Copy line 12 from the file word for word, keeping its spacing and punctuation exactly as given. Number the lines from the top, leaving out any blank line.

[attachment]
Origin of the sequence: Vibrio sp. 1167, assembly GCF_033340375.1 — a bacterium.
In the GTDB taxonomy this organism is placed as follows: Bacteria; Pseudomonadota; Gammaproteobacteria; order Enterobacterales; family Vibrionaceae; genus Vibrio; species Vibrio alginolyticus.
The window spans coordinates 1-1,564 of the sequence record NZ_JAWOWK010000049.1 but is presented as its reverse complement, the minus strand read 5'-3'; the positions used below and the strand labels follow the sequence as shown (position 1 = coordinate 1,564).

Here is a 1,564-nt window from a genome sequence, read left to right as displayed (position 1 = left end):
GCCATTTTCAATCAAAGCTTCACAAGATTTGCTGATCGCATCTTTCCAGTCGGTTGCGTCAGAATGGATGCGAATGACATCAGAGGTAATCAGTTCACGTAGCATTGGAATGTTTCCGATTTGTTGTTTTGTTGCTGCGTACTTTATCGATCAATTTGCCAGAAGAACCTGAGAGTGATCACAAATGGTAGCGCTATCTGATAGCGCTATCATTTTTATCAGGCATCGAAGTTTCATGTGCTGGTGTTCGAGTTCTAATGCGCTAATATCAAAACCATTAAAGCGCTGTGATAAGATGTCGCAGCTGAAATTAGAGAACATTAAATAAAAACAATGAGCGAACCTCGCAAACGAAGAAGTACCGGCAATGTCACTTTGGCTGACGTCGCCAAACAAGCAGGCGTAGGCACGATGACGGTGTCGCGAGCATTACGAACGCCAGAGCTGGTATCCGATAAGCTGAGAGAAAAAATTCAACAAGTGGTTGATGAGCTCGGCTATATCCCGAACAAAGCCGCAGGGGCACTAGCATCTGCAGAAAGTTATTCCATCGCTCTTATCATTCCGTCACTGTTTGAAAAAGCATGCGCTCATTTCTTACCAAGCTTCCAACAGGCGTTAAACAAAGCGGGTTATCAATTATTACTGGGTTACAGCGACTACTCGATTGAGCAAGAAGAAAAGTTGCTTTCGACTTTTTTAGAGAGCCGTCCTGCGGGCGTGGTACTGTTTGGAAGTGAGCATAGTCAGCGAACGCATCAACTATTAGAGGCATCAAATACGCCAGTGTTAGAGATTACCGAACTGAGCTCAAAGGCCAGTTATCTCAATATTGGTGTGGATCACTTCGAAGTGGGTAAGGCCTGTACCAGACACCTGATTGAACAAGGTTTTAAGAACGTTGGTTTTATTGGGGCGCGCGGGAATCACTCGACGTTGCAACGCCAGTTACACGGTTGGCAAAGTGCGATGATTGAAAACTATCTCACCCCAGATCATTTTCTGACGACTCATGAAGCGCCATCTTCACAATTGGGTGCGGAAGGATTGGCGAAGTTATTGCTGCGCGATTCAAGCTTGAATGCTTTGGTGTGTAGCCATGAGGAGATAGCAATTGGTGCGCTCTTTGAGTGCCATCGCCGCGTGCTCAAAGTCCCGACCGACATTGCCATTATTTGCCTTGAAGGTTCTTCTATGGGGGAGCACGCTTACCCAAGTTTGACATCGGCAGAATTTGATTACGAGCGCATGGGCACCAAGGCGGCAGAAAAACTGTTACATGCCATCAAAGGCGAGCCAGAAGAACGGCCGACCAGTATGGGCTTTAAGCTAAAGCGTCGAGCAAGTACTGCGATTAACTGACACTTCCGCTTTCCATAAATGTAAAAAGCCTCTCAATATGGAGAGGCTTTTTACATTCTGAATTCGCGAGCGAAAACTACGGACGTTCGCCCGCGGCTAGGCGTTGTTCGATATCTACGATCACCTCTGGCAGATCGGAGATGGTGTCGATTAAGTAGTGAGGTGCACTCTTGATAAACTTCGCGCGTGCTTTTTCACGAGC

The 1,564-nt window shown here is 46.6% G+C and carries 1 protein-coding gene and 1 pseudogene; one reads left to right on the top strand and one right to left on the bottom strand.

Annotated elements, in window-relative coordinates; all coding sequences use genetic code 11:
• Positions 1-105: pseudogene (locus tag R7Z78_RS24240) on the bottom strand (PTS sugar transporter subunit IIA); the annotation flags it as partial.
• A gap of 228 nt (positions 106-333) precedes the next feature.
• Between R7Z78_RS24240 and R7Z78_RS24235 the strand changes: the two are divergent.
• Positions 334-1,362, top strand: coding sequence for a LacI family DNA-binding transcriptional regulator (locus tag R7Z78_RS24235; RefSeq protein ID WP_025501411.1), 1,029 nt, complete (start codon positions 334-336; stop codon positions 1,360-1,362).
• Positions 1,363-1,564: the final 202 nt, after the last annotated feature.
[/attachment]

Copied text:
• Positions 1,363-1,564: the final 202 nt, after the last annotated feature.